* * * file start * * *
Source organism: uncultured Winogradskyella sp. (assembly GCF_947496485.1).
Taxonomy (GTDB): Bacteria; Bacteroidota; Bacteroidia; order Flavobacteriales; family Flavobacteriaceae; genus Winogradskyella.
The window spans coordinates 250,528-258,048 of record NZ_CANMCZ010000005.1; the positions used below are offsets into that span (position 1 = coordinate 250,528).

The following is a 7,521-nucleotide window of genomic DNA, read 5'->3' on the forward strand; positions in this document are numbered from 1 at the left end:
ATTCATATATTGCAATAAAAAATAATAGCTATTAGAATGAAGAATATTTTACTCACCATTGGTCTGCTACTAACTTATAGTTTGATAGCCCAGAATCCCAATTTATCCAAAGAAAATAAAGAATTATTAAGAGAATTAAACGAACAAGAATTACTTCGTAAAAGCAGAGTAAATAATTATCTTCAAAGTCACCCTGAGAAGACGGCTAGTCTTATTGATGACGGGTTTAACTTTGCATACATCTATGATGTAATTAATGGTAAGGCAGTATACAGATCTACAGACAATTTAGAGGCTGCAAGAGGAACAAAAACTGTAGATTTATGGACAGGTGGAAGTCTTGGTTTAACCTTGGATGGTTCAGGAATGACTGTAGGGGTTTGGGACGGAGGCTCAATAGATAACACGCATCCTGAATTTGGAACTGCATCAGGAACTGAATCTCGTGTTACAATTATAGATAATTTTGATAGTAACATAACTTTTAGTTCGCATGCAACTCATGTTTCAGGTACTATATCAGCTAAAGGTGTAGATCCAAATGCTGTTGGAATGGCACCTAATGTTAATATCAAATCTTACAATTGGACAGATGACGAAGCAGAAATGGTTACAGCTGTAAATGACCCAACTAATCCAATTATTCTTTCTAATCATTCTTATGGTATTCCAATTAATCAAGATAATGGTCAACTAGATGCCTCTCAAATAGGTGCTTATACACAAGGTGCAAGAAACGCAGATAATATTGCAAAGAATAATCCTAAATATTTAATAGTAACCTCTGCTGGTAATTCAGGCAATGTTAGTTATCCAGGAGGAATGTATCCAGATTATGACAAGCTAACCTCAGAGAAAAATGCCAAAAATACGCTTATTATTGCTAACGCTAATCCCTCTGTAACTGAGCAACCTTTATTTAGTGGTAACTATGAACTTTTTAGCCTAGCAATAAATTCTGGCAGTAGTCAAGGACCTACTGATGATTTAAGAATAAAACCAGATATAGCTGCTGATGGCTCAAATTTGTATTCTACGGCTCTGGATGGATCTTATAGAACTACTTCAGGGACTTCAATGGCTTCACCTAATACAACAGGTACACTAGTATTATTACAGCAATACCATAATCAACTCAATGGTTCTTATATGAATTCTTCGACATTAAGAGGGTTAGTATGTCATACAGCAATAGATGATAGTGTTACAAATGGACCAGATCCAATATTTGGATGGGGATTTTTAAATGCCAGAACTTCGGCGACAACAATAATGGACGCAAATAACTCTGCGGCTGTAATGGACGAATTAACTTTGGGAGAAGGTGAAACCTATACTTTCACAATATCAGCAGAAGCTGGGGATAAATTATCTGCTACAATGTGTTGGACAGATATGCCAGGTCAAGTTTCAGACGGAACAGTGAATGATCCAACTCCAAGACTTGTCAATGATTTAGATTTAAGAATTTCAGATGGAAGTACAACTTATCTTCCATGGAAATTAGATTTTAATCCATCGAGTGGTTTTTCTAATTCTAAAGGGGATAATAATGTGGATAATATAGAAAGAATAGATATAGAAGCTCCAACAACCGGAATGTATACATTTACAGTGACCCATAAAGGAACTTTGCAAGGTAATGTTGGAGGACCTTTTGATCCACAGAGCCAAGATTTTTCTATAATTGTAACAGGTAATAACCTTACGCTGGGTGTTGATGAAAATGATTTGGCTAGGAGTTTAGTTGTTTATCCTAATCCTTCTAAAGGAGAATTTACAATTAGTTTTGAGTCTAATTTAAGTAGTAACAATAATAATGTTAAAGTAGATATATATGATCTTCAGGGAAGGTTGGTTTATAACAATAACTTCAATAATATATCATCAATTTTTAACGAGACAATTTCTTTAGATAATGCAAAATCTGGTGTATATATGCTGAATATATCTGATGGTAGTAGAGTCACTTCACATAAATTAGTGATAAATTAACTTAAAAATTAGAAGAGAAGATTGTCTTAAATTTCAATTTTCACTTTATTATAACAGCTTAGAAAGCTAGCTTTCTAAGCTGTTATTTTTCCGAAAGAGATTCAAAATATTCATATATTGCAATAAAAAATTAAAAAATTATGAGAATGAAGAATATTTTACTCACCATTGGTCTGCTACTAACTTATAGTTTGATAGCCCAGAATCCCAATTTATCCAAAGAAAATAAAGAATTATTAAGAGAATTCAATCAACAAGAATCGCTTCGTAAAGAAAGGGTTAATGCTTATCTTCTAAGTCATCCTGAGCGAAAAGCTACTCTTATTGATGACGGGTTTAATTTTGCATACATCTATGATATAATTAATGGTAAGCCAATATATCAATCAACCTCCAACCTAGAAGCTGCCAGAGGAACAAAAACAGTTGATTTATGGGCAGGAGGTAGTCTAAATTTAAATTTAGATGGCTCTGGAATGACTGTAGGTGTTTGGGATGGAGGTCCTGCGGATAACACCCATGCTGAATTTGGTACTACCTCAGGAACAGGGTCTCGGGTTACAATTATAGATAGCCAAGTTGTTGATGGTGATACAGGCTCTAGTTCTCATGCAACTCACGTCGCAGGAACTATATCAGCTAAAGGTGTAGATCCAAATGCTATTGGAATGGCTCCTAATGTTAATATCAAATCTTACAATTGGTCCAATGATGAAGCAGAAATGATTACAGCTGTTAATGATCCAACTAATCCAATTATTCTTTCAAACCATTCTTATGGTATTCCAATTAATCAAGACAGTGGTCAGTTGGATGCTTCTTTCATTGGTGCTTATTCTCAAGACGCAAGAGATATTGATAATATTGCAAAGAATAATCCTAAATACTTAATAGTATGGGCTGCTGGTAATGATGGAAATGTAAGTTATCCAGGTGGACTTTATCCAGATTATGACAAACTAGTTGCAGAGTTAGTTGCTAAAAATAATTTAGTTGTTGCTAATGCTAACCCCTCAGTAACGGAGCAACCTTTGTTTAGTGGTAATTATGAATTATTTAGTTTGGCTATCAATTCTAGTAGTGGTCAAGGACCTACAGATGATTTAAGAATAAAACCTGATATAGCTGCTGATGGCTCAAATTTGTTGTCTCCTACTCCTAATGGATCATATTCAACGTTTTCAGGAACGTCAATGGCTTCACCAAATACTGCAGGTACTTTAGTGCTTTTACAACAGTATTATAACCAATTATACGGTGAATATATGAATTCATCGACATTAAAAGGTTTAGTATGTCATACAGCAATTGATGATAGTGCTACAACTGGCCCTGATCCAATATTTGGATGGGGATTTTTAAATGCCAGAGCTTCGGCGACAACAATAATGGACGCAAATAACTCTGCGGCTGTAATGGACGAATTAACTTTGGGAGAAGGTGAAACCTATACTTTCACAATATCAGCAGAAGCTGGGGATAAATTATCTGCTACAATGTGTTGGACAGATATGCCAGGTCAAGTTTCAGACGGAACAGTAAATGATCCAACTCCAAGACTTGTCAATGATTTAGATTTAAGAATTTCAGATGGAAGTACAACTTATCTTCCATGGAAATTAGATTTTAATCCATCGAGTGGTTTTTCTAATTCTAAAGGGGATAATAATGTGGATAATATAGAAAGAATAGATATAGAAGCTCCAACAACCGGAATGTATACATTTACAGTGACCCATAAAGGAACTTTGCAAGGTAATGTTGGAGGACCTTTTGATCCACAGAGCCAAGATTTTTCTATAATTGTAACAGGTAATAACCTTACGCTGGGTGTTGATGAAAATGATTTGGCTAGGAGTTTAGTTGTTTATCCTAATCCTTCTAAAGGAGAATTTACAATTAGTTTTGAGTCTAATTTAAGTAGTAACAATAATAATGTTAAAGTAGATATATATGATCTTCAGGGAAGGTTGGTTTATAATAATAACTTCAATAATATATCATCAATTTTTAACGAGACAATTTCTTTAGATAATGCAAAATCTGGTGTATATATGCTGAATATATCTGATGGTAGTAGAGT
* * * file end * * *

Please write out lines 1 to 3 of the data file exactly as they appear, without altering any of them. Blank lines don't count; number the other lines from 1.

Source organism: uncultured Winogradskyella sp. (assembly GCF_947496485.1).
Taxonomy (GTDB): Bacteria; Bacteroidota; Bacteroidia; order Flavobacteriales; family Flavobacteriaceae; genus Winogradskyella.
The window spans coordinates 250,528-258,048 of record NZ_CANMCZ010000005.1; the positions used below are offsets into that span (position 1 = coordinate 250,528).